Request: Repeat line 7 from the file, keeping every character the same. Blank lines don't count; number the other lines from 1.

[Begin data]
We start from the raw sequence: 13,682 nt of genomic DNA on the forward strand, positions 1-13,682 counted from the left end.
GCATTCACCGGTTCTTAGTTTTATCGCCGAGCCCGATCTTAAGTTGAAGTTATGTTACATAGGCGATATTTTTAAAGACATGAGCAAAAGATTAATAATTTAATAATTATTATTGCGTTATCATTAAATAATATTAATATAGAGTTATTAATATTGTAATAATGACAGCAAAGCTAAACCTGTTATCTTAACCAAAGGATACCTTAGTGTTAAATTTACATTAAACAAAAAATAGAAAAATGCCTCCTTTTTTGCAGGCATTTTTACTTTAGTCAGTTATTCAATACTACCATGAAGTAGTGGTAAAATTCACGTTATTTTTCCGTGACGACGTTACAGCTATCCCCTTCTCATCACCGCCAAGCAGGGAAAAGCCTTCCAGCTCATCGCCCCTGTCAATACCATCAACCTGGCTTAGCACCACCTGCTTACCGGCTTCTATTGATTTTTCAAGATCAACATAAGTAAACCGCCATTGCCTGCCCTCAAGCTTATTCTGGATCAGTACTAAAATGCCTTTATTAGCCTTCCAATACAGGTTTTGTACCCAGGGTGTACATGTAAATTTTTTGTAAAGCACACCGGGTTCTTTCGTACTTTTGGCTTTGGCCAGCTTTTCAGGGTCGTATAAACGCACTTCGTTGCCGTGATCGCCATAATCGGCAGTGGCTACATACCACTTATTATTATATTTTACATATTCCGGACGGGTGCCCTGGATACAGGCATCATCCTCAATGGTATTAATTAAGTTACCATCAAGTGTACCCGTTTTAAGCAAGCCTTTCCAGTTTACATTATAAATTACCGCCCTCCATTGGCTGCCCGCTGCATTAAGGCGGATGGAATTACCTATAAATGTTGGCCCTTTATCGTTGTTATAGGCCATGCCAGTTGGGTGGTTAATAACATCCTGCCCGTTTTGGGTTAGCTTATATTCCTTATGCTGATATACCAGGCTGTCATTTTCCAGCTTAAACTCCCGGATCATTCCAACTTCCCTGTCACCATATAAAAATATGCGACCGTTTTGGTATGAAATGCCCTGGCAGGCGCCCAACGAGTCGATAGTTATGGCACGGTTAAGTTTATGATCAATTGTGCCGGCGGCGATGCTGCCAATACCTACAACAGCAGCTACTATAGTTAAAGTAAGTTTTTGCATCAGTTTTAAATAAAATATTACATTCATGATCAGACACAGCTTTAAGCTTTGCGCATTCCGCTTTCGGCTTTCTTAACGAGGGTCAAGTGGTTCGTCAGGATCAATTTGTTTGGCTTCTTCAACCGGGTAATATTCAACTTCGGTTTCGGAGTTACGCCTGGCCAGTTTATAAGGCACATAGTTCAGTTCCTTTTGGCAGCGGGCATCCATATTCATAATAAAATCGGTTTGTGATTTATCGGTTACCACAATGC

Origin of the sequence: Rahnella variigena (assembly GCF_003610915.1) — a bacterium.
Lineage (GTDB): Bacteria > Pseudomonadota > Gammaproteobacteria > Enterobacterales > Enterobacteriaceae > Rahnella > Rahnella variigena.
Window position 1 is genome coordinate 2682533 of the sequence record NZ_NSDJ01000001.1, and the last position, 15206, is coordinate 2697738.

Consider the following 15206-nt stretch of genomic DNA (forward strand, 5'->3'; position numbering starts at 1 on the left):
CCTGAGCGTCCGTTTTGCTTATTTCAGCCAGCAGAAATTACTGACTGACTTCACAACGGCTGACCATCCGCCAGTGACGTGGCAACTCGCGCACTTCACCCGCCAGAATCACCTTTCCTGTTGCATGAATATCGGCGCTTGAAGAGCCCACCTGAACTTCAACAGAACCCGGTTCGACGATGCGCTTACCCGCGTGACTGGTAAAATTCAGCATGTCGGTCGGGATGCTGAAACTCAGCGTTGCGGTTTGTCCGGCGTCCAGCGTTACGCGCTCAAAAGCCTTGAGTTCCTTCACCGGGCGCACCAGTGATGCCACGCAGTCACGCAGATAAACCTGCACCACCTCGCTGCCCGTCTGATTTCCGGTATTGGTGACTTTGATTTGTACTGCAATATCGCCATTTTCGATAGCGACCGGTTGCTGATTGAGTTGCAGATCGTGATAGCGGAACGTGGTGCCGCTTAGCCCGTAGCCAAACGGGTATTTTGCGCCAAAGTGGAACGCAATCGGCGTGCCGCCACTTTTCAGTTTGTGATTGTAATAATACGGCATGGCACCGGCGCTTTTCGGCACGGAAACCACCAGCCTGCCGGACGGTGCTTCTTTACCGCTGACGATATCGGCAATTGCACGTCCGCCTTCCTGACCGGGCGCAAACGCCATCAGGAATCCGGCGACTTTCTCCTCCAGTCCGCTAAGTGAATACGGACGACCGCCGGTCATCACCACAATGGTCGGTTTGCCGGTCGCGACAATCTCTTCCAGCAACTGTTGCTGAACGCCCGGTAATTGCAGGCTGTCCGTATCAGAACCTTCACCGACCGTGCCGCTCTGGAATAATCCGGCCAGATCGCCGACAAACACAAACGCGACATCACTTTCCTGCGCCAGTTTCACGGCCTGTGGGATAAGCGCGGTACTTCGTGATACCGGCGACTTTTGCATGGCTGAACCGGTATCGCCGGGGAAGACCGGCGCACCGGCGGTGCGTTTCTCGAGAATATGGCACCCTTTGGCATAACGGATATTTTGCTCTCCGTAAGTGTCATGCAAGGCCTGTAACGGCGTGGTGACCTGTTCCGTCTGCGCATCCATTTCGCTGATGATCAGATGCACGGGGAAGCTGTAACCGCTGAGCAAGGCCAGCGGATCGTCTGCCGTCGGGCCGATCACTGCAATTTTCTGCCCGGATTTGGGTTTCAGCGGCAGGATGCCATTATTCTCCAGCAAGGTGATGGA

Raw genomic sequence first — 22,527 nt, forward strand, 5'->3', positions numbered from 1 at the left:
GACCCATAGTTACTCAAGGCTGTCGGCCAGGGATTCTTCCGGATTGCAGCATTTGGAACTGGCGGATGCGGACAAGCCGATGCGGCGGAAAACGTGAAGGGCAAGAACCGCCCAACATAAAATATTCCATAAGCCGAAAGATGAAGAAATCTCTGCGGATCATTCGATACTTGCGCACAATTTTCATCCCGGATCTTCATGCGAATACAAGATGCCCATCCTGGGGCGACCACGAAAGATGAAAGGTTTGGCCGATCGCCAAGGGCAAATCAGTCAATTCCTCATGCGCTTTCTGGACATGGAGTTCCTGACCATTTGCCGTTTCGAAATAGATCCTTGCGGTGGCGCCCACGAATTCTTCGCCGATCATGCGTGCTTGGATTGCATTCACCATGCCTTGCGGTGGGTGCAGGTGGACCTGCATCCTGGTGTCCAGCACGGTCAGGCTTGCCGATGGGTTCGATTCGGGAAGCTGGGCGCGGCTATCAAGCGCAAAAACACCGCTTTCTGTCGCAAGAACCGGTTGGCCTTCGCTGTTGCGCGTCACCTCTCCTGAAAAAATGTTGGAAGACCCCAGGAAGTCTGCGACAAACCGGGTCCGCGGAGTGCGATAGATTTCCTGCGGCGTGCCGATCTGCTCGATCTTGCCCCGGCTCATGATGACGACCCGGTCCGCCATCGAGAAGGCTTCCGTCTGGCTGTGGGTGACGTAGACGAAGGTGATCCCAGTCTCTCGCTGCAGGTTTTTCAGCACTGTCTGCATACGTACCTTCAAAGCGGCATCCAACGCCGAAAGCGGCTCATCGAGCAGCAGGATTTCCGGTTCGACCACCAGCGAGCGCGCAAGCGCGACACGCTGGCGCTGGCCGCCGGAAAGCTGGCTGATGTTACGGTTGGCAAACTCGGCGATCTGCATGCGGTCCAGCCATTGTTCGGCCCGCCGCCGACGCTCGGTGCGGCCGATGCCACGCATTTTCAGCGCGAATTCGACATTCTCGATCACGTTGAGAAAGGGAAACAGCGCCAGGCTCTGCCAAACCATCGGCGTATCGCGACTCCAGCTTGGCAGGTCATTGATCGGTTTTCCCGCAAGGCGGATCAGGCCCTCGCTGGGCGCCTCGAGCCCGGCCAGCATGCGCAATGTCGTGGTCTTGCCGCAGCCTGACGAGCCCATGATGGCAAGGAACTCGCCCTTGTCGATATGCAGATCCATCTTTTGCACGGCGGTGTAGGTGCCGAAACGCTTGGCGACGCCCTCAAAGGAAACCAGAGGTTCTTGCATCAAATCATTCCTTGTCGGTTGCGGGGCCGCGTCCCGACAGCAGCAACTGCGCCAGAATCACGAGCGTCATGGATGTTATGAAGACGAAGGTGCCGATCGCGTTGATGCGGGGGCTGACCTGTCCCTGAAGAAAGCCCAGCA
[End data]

CCTGAGCGTCCGTTTTGCTTATTTCAGCCAGCAGAAATTACTGACTGACTTCACAACGGCTGACCATCCGCCAGTGACGTGGCAACTCGCGCACTTCACCCGCCAGAATCACCTTTCCTGTTGCATGAATATCGGCGCTTGAAGAGCCCACCTGAACTTCAACAGAACCCGGTTCGACGATGCGCTTACCCGCGTGACTGGTAAAATTCAGCATGTCGGTCGGGATGCTGAAACTCAGCGTTGCGGTTTGTCCGGCGTCCAGCGTTACGCGCTCAAAAGCCTTGAGTTCCTTCACCGGGCGCACCAGTGATGCCACGCAGTCACGCAGATAAACCTGCACCACCTCGCTGCCCGTCTGATTTCCGGTATTGGTGACTTTGATTTGTACTGCAATATCGCCATTTTCGATAGCGACCGGTTGCTGATTGAGTTGCAGATCGTGATAGCGGAACGTGGTGCCGCTTAGCCCGTAGCCAAACGGGTATTTTGCGCCAAAGTGGAACGCAATCGGCGTGCCGCCACTTTTCAGTTTGTGATTGTAATAATACGGCATGGCACCGGCGCTTTTCGGCACGGAAACCACCAGCCTGCCGGACGGTGCTTCTTTACCGCTGACGATATCGGCAATTGCACGTCCGCCTTCCTGACCGGGCGCAAACGCCATCAGGAATCCGGCGACTTTCTCCTCCAGTCCGCTAAGTGAATACGGACGACCGCCGGTCATCACCACAATGGTCGGTTTGCCGGTCGCGACAATCTCTTCCAGCAACTGTTGCTGAACGCCCGGTAATTGCAGGCTGTCCGTATCAGAACCTTCACCGACCGTGCCGCTCTGGAATAATCCGGCCAGATCGCCGACAAACACAAACGCGACATCACTTTCCTGCGCCAGTTTCACGGCCTGTGGGATAAGCGCGGTACTTCGTGATACCGGCGACTTTTGCATGGCTGAACCGGTATCGCCGGGGAAGACCGGCGCACCGGCGGTGCGTTTCTCGAGAATATGGCACCCTTTGGCATAACGGATATTTTGCTCTCCGTAAGTGTCATGCAAGGCCTGTAACGGCGTGGTGACCTGTTCCGTCTGCGCATCCATTTCGCTGATGATCAGATGCACGGGGAAGCTGTAACCGCTGAGCAAGGCCAGCGGATCGTCTGCCGTCGGGCCGATCACTGCAATTTTCTGCCCGGATTTGGGTTTCAGCGGCAGGATGCCATTATTCTCCAGCAAGGTGATGGA